But all of this then brings us back to Mastenbroek. The Sunday Times has said, through its attorney during the Ombudsman hearing, that he was not the source of its story. That doesn’t absolve Mastenbroek, or mean that Joubert’s claim he was biased against Pillay and van Loggerenberg is wrong. He is an advocate. He has been accused of taking part in a commission headed by a judge, and of doing so with less than an open mind. Surely someone has to find a forum in which Mastenbroek can answer questions about this under oath. (This would almost certainly mean Joubert has to answer questions under oath too. That may be uncomfortable for her, but seems unavoidable.)
However, Nene is not the only one feeling the pressure at the moment. Clearly, from the statement she released on Wednesday afternoon, Oppelt is feeling it too. She says that Joubert’s affidavit is the “construct of an embittered person who simply aims to discredit her former colleagues and place of employment”. She goes on the offensive (in more than one way) saying Joubert failed to address “the nature of her relationship with van Loggerenberg” and that her relationship with her “investigative colleagues” had broken down because she “clearly breached her ethical obligations as a journalist on a matter entirely unrelated to this case”.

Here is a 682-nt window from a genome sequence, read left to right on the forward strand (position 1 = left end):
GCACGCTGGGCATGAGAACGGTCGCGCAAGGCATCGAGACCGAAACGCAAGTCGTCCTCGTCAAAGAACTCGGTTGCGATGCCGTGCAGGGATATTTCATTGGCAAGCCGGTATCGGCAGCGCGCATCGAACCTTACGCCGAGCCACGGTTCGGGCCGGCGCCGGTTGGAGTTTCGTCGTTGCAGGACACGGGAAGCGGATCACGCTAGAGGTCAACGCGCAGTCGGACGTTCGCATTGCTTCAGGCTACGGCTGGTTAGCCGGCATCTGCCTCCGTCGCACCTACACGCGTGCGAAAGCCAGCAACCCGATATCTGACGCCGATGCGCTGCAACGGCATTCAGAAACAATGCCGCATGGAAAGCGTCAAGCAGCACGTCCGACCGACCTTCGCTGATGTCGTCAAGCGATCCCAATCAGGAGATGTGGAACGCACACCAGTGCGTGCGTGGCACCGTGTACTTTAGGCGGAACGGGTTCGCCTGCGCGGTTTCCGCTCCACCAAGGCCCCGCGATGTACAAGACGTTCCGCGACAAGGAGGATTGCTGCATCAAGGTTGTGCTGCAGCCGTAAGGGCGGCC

Considering that Oppelt said, in papers lodged with the Press Ombudsman, that the claim she was being manipulated by her ex-husband was “probably sexist” one has to wonder if the inference about Joubert’s relationship with van Loggerenberg is not also “probably sexist”.
While the statement also explains that “an independent, external party” investigated Joubert’s claims and found no substance to them, it does not, explicitly, in her own words, say that Mastenbroek played no role the paper’s reporting on the story. Sure, the paper’s attorney has said that, the investigation has found that, but Oppelt has not said that. That may not matter, or just be an oversight, but in a situation where the stakes are incredibly high, reputations are on the line, and the statements are presumably read by lawyers before being released, it could still constitute an important omission.
The other point to make here, and this may just be the bias of a person who has spent way too much time in radio stations, is that Oppelt can issue as many statements as she likes. Many, many people get most of their news through radio and TV, and there is sometimes no substitute for the interrogatory interview. She has always failed to do interviews about her work at the paper. This means, in the PR war, she is fighting with one hand behind her back. Her supporters may say she doesn’t like broadcast. Tough. She was the editor of the biggest and most important paper in the country. It’s part of the job. And in this case her failure to do it is costing her badly.
To try to get to the bottom of this entire issue at SARS, there is one question that I could ask. It is this: If the current SARS Commissioner Tom Moyane, and all the other investigators involved in this case are so sure that Pillay and van Loggerenberg broke the law, why have they not been criminally charged? Why have they not been dragged into the witness box, put under oath, and had evidence put to them?
The answer must surely be, because the evidence is not strong enough, and that someone is afraid of them telling their full, uncensored stories to the people of South Africa. DM